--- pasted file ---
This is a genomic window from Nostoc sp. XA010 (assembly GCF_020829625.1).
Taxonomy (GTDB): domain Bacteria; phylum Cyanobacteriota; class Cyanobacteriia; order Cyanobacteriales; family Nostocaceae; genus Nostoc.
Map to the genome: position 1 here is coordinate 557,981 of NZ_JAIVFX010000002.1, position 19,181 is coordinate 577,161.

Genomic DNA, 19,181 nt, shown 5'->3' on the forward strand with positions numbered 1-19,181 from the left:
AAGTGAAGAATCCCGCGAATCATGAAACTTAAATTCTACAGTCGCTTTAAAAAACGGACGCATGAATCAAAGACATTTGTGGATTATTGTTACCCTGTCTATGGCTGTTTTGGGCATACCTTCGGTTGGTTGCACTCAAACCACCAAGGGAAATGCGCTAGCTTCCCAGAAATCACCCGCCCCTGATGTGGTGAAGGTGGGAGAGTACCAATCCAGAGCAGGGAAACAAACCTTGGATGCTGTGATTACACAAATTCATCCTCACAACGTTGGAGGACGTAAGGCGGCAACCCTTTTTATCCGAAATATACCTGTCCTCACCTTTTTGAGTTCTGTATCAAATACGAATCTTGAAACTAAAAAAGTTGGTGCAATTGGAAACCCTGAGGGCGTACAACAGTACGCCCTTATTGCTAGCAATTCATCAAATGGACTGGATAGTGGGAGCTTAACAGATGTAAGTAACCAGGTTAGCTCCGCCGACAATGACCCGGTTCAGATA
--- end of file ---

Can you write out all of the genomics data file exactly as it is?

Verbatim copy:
This is a genomic window from Nostoc sp. XA010 (assembly GCF_020829625.1).
Taxonomy (GTDB): domain Bacteria; phylum Cyanobacteriota; class Cyanobacteriia; order Cyanobacteriales; family Nostocaceae; genus Nostoc.
Map to the genome: position 1 here is coordinate 557,981 of NZ_JAIVFX010000002.1, position 19,181 is coordinate 577,161.

Genomic DNA, 19,181 nt, shown 5'->3' on the forward strand with positions numbered 1-19,181 from the left:
AAGTGAAGAATCCCGCGAATCATGAAACTTAAATTCTACAGTCGCTTTAAAAAACGGACGCATGAATCAAAGACATTTGTGGATTATTGTTACCCTGTCTATGGCTGTTTTGGGCATACCTTCGGTTGGTTGCACTCAAACCACCAAGGGAAATGCGCTAGCTTCCCAGAAATCACCCGCCCCTGATGTGGTGAAGGTGGGAGAGTACCAATCCAGAGCAGGGAAACAAACCTTGGATGCTGTGATTACACAAATTCATCCTCACAACGTTGGAGGACGTAAGGCGGCAACCCTTTTTATCCGAAATATACCTGTCCTCACCTTTTTGAGTTCTGTATCAAATACGAATCTTGAAACTAAAAAAGTTGGTGCAATTGGAAACCCTGAGGGCGTACAACAGTACGCCCTTATTGCTAGCAATTCATCAAATGGACTGGATAGTGGGAGCTTAACAGATGTAAGTAACCAGGTTAGCTCCGCCGACAATGACCCGGTTCAGATA